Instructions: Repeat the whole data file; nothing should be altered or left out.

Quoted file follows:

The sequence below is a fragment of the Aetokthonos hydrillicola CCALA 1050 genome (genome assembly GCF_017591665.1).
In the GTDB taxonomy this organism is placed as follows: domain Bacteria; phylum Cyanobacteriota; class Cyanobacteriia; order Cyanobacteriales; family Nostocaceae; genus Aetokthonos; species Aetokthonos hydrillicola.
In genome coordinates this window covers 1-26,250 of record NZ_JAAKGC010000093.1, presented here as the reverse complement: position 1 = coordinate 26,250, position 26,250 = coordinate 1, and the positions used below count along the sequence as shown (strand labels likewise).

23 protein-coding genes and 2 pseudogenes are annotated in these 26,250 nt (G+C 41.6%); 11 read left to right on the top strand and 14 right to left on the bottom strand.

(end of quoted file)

The sequence below is a fragment of the Aetokthonos hydrillicola CCALA 1050 genome (genome assembly GCF_017591665.1).
In the GTDB taxonomy this organism is placed as follows: domain Bacteria; phylum Cyanobacteriota; class Cyanobacteriia; order Cyanobacteriales; family Nostocaceae; genus Aetokthonos; species Aetokthonos hydrillicola.
In genome coordinates this window covers 1-26,250 of record NZ_JAAKGC010000093.1, presented here as the reverse complement: position 1 = coordinate 26,250, position 26,250 = coordinate 1, and the positions used below count along the sequence as shown (strand labels likewise).

23 protein-coding genes and 2 pseudogenes are annotated in these 26,250 nt (G+C 41.6%); 11 read left to right on the top strand and 14 right to left on the bottom strand.